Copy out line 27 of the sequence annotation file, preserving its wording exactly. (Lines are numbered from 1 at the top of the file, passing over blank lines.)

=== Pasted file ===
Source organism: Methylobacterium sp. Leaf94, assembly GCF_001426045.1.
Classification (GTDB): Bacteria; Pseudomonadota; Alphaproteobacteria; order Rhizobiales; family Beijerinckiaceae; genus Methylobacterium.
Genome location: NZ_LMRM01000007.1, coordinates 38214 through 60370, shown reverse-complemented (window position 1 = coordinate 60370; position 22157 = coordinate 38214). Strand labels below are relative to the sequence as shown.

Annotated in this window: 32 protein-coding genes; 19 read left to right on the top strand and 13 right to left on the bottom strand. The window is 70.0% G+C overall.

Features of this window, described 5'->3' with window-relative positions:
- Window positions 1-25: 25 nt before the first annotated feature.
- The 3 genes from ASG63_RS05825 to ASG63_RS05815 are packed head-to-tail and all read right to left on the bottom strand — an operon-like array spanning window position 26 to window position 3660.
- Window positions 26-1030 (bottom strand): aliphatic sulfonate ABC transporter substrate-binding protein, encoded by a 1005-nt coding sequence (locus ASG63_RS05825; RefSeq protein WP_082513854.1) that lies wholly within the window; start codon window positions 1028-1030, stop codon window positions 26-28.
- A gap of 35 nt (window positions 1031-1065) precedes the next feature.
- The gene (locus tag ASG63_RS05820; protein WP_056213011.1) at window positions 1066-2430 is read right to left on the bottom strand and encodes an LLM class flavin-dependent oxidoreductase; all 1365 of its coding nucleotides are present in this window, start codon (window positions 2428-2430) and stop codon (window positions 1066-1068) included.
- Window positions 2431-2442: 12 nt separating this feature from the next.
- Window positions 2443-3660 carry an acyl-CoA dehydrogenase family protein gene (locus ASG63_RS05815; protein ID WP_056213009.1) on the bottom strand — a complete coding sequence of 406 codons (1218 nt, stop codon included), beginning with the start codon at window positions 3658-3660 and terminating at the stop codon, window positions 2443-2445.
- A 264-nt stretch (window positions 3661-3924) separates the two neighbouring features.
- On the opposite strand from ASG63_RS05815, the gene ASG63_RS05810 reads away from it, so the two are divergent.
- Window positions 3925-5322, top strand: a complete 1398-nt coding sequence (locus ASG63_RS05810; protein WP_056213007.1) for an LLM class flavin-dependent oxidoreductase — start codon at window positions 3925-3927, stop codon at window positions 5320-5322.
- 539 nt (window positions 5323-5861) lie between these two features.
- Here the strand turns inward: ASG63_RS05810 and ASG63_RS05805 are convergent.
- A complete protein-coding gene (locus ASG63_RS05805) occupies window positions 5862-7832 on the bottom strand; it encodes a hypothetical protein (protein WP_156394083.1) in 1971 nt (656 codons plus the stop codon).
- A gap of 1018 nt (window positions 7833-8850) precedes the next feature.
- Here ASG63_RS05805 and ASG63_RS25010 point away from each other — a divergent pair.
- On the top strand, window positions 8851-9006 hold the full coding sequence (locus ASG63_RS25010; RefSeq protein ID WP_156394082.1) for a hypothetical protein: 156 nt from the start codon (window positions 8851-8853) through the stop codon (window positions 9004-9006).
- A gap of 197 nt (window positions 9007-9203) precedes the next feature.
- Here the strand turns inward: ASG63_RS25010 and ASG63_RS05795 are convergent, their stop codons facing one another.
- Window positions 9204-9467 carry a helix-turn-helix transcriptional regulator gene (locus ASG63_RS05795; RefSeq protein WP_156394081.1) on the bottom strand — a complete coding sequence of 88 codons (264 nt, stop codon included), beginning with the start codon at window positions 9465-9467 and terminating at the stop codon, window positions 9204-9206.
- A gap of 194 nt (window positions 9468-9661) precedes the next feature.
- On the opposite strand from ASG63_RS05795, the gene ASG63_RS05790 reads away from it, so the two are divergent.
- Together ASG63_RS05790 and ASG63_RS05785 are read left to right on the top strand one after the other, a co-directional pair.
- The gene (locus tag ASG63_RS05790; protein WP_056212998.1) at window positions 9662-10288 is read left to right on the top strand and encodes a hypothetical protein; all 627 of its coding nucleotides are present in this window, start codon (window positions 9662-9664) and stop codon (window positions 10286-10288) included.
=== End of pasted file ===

- Together ASG63_RS05790 and ASG63_RS05785 are read left to right on the top strand one after the other, a co-directional pair.